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Proton channels, plasma membrane potential, and respiratory burst in human neutrophils

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Published in European Journal of Haematology. 1993, vol. 51, no. 5, p. 309-312
Abstract When confronted with invading microorganisms, neutrophils undergo a number of nearly synchronous reactions including the generation of microbicidal reactive oxygen intermediates by the NADPH oxidase. These reactions are accompanied by a slow depolarization, from resting values of-60 mV to levels probably exceeding 0 mV. The depolarization is transient, indicating that a compensatory charge transport mechanism is activated. Activation of the oxidase system causes a massive burst of metabolic acid generation that would, if uncompensated, lower the intracellular pH of neutrophils by over 5 units, to lethal levels (pH = 2). Neutrophils must therefore possess particularly effective regulatory systems to avoid excessive cytosolic acidification. The recently described H+ conductance of neutrophils may counteract both the acidification and the depolarization. Activation of the H+ conductance occurs at depolarizing voltages and is promoted by cytosolic acidification, a combination that takes place during the respiratory burst. The NADPH oxidase of neutrophils is thus associated to an unusual, particularly efficient mechanism of H+ export and charge compensation. The sequential activation of these two systems causes neutrophils to depolarize through the activation of an electron transport chain, and to repolarize through the activation of a H+ conductance.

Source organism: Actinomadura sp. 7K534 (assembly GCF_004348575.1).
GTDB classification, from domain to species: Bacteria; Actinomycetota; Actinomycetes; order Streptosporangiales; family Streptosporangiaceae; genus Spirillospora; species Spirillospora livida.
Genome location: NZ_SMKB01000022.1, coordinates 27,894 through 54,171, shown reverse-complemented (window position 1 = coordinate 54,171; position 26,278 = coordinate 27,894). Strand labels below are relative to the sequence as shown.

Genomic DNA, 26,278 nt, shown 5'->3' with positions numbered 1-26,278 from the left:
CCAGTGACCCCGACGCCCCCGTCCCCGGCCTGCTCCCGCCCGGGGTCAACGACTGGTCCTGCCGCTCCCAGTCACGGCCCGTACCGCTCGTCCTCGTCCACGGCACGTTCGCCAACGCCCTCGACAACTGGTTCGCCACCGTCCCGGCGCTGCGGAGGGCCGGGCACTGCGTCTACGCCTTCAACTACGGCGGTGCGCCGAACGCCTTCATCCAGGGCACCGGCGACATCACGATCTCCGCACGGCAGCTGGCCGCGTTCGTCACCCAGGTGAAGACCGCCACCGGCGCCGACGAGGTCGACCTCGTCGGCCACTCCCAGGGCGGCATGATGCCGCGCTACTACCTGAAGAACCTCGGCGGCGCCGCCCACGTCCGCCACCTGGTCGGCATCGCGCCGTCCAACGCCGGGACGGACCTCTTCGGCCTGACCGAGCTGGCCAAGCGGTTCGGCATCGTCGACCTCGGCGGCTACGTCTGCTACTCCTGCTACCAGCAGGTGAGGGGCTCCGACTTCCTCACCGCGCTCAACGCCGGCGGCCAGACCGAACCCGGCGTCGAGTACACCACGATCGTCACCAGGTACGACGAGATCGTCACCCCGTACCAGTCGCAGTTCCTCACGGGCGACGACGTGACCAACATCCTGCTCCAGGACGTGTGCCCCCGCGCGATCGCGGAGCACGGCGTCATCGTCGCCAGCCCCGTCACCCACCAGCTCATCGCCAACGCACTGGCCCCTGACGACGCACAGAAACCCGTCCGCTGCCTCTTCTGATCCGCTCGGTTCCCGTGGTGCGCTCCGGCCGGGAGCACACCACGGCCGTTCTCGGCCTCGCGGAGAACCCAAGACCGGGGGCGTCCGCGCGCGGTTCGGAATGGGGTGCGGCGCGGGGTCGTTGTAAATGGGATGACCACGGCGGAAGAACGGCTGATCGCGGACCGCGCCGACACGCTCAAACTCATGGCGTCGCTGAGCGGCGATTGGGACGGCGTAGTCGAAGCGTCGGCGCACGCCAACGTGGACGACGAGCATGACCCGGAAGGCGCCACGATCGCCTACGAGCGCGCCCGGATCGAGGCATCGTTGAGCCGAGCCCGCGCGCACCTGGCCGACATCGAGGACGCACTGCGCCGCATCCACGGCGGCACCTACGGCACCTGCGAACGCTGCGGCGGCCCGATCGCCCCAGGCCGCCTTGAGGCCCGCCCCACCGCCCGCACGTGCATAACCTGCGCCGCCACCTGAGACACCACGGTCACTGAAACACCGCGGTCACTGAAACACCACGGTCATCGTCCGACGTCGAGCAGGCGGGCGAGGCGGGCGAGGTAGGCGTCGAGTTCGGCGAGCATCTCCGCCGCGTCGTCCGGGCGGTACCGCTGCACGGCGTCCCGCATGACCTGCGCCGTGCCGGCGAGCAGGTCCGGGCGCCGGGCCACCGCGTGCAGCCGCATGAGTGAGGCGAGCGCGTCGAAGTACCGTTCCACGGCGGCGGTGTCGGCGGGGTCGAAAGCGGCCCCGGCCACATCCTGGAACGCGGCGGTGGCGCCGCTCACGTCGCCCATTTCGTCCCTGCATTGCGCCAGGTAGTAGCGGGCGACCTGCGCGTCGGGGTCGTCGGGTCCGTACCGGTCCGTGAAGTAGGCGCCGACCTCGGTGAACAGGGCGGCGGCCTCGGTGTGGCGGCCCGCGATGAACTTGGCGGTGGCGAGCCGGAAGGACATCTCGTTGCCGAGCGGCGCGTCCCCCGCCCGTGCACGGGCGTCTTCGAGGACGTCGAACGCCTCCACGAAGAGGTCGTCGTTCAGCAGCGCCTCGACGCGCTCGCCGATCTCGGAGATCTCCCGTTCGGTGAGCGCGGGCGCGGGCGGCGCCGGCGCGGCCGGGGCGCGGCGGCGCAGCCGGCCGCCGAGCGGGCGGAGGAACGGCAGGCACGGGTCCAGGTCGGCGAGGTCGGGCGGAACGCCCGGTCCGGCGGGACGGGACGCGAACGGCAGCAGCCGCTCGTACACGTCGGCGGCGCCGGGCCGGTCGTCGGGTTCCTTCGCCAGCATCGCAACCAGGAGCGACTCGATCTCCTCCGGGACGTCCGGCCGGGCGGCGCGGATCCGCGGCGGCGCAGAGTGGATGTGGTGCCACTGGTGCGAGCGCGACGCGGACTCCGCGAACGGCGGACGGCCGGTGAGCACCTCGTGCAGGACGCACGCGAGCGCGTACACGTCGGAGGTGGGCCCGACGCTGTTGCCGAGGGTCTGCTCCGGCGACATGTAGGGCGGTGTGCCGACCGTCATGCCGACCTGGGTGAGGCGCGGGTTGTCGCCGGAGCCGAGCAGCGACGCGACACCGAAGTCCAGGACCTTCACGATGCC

Keywords Cell Membrane/ physiologyHumansHydrogen-Ion ConcentrationMembrane PotentialsNeutrophils/ physiologyProton Pumps/ physiologyRespiratory Burst
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PMID: 8282093
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DEMAUREX, Nicolas et al. Proton channels, plasma membrane potential, and respiratory burst in human neutrophils. In: European Journal of Haematology, 1993, vol. 51, n° 5, p. 309-312. https://archive-ouverte.unige.ch/unige:9308

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Deposited on : 2010-07-12

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